Amcor Flexibles has been working in partnership with Dutch company Flora Holland to develop a modified atmosphere packaging (MAP) system for flow wrapped fresh flowers called Amcor HortiFlex, known at Flora Holland as FlowPack. The partnership of Flora Holland and Amcor Flexibles - two global leaders in their respective markets of horticulture and MAP packaging - has resulted in an exciting new innovation for the fresh cut flower market.
The principal benefits of using Amcor HortiFlex are seen in improved product quality and logistics.
The specially developed packs can be transported and displayed in store without the need for any water. This means an improved display, reduction in maintenance whilst in-store, increased distribution options and of course easy and mess free transportation for the final consumer.
Amcor Flexibles and Flora Holland are now bringing this exciting innovation to the global fresh cut flower market place so that the benefits can be utilised by all. Selected customers are currently launching products with tailored Amcor HortiFlex packaging applications for their specific market. If you are interested in finding out more about Amcor HortiFlex and how it can benefit your fresh cut flower business then please contact us for more information at firstname.lastname@example.org .
Amcor Flexibles is the leading flexible packaging supplier to the Fresh Produce Market. Part of Amcor, one of the world's top 3 global packaging companies, the business operates 45 manufacturing plants in 18 countries in Europe and the Americas supplying a wide range of markets including food, healthcare and tobacco.
Reference: For further information please contact: www.amcor-flexibles.com
Major global PE and PP film consumers (2005,2009)
Transport products boast odor control
Omniflex LLC has developed antibacterial, odor-control versions of its Transport waterproof, breathable films and its Vacuflex barrier films.
The Greenfield, Mass., firm says the new films combine several properties in a single lamination that also helps control mold and mildew in applications such as footwear, apparel, medical textiles and upholstery.
The Transport products are made of polyurethane, copolyester or ether-amide polymers laminated to fabrics. Vacuflex films are made of moldable polyurethane and are used in automotive trim and medical devices. The odor-control feature is based on technology from Omniflex's partner Etcetera LLC of Northampton, Mass. It relies on silver or copper chemistry, or both, or nonmetallic additives.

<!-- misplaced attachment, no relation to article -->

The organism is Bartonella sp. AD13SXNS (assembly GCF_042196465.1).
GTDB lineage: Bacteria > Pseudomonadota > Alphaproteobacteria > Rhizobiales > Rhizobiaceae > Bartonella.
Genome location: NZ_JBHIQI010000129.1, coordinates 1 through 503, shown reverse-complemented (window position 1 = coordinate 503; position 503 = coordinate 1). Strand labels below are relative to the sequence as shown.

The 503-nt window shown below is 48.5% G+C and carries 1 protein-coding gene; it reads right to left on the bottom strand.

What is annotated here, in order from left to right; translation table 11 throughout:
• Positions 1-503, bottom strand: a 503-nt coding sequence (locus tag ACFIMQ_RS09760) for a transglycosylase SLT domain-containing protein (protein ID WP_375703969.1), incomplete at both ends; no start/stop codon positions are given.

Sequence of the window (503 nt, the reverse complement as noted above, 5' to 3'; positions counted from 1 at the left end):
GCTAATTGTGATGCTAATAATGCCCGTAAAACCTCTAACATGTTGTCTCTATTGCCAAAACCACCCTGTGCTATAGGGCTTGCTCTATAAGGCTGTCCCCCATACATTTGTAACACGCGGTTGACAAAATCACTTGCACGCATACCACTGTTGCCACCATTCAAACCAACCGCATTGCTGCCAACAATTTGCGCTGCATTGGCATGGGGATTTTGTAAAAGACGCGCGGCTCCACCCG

Reference: Tel. 413-772-3773, fax 413-772-1005, e-mail email@example.com.
Rockwell launches PLA peelable film by Luke Hutson 19/10/2006
Scottish firm uses proprietary heat sealing technology.
19 October – Rockwell Solutions, a UK packaging converter, believes it may have the world's first compostable, peelable lidding film for PLA trays. Biopic is a clear, peelable PLA lidding or flow wrap film for biodegradable applications. The company said the film is suitable for use in chilled and frozen conditions.
According to the Dundee-based converter, the film has a broad sealing window and can be perforated.
Rockwell uses its own heat seal technology and, according to its website, became one of the first companies in the United Kingdom to achieve ISO 9002 and BRC certification.
EPN's and PRW's Bioplastics conference, now in its 8th year, will be held on 6-7 December in Frankfurt, Germany.
Reference: For details contact Emap conferences on +44 (0)20 7841 4811 (International) or 0845 056 5069 (UK only), or visit www.bpevent.com
Featured Product - COMPOBAG (As featured on Plastics &Rubber Weekly)
Polybags launches new domestic biodegradable PE bag
West London blown film firm Polybags has launched Compo-Bag, a biodegradable PE bag. The bag degrades in nine to 12 months and is aimed at domestic users for their organic waste, such as vegetable peelings, tea bags and egg shells, prior to disposal on compost heaps.
Polybags produces both the film and the Compo-Bags, which, to date, have mainly been sold to private customers. They are available in a range of stock sizes and Polybags believes it is the first UK supplier to provide this service for a biodegradable bag.
The bags, which are based on an Oxodegradable additive system, were developed by Polybags in conjunction with London Metropolitan University's Polymer Centre through the governments' Knowledge Transfer Partnership. KTP associate Manthan Fadia was recruited by Polybags to help develop the Compo-Bag product range and its increase Polybags productivity.
Fadia says demand is picking up following the biodegradable bag's introduction. Commercial users of biodegradable bags and sacks, however, want a product that degrades more quickly than the current Compo-Bag, typically within three months.
As a result, this type of eco-product is now under development at Polybags, based on different degradability technology. Customer trials have been agreed with larger-scale users, such as local councils.
Polybags produces a wide range of bags and sacks, including printed carriers, grip and zip seal bags and waste sacks produced from recycled polymer.
For more information please visit www.polybags.co.uk &www.londonmet.ac.uk
Reference: Plastics &Rubber Weekly - 14th April'06